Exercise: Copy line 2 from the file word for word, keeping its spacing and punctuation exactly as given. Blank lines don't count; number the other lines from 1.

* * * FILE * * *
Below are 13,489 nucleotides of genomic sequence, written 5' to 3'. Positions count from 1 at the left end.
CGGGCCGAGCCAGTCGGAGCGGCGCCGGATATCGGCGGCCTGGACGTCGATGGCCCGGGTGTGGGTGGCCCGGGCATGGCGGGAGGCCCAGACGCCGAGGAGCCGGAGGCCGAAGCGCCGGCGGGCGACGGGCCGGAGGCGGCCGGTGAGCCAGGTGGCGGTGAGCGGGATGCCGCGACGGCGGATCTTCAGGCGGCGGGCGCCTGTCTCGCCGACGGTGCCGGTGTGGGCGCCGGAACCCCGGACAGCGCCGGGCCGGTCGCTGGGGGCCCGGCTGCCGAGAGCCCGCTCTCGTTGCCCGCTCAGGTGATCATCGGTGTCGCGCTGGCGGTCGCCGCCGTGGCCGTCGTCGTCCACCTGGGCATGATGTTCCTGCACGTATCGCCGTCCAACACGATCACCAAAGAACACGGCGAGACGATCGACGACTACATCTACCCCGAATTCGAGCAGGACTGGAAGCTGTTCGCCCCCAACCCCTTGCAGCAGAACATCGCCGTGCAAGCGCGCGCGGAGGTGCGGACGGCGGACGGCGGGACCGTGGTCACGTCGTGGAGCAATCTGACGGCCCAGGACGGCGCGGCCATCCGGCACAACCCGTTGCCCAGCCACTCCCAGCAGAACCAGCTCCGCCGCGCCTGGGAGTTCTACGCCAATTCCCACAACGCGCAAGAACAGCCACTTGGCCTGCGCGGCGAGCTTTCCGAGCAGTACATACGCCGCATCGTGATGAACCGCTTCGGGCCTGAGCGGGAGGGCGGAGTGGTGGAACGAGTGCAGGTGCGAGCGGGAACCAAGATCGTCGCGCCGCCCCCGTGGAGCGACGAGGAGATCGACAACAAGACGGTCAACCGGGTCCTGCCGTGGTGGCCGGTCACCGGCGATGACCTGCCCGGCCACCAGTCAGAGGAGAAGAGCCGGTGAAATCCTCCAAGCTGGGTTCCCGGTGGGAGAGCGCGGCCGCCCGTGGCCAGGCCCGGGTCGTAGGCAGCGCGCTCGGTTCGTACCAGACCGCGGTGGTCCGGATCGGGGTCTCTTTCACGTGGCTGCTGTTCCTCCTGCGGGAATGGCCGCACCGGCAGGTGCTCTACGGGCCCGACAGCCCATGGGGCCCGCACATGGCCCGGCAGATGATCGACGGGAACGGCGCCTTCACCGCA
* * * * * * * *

CGGGCCGAGCCAGTCGGAGCGGCGCCGGATATCGGCGGCCTGGACGTCGATGGCCCGGGTGTGGGTGGCCCGGGCATGGCGGGAGGCCCAGACGCCGAGGAGCCGGAGGCCGAAGCGCCGGCGGGCGACGGGCCGGAGGCGGCCGGTGAGCCAGGTGGCGGTGAGCGGGATGCCGCGACGGCGGATCTTCAGGCGGCGGGCGCCTGTCTCGCCGACGGTGCCGGTGTGGGCGCCGGAACCCCGGACAGCGCCGGGCCGGTCGCTGGGGGCCCGGCTGCCGAGAGCCCGCTCTCGTTGCCCGCTCAGGTGATCATCGGTGTCGCGCTGGCGGTCGCCGCCGTGGCCGTCGTCGTCCACCTGGGCATGATGTTCCTGCACGTATCGCCGTCCAACACGATCACCAAAGAACACGGCGAGACGATCGACGACTACATCTACCCCGAATTCGAGCAGGACTGGAAGCTGTTCGCCCCCAACCCCTTGCAGCAGAACATCGCCGTGCAAGCGCGCGCGGAGGTGCGGACGGCGGACGGCGGGACCGTGGTCACGTCGTGGAGCAATCTGACGGCCCAGGACGGCGCGGCCATCCGGCACAACCCGTTGCCCAGCCACTCCCAGCAGAACCAGCTCCGCCGCGCCTGGGAGTTCTACGCCAATTCCCACAACGCGCAAGAACAGCCACTTGGCCTGCGCGGCGAGCTTTCCGAGCAGTACATACGCCGCATCGTGATGAACCGCTTCGGGCCTGAGCGGGAGGGCGGAGTGGTGGAACGAGTGCAGGTGCGAGCGGGAACCAAGATCGTCGCGCCGCCCCCGTGGAGCGACGAGGAGATCGACAACAAGACGGTCAACCGGGTCCTGCCGTGGTGGCCGGTCACCGGCGATGACCTGCCCGGCCACCAGTCAGAGGAGAAGAGCCGGTGAAATCCTCCAAGCTGGGTTCCCGGTGGGAGAGCGCGGCCGCCCGTGGCCAGGCCCGGGTCGTAGGCAGCGCGCTCGGTTCGTACCAGACCGCGGTGGTCCGGATCGGGGTCTCTTTCACGTGGCTGCTGTTCCTCCTGCGGGAATGGCCGCACCGGCAGGTGCTCTACGGGCCCGACAGCCCATGGGGCCCGCACATGGCCCGGCAGATGATCGACGGGAACGGCGCCTTCACCGCA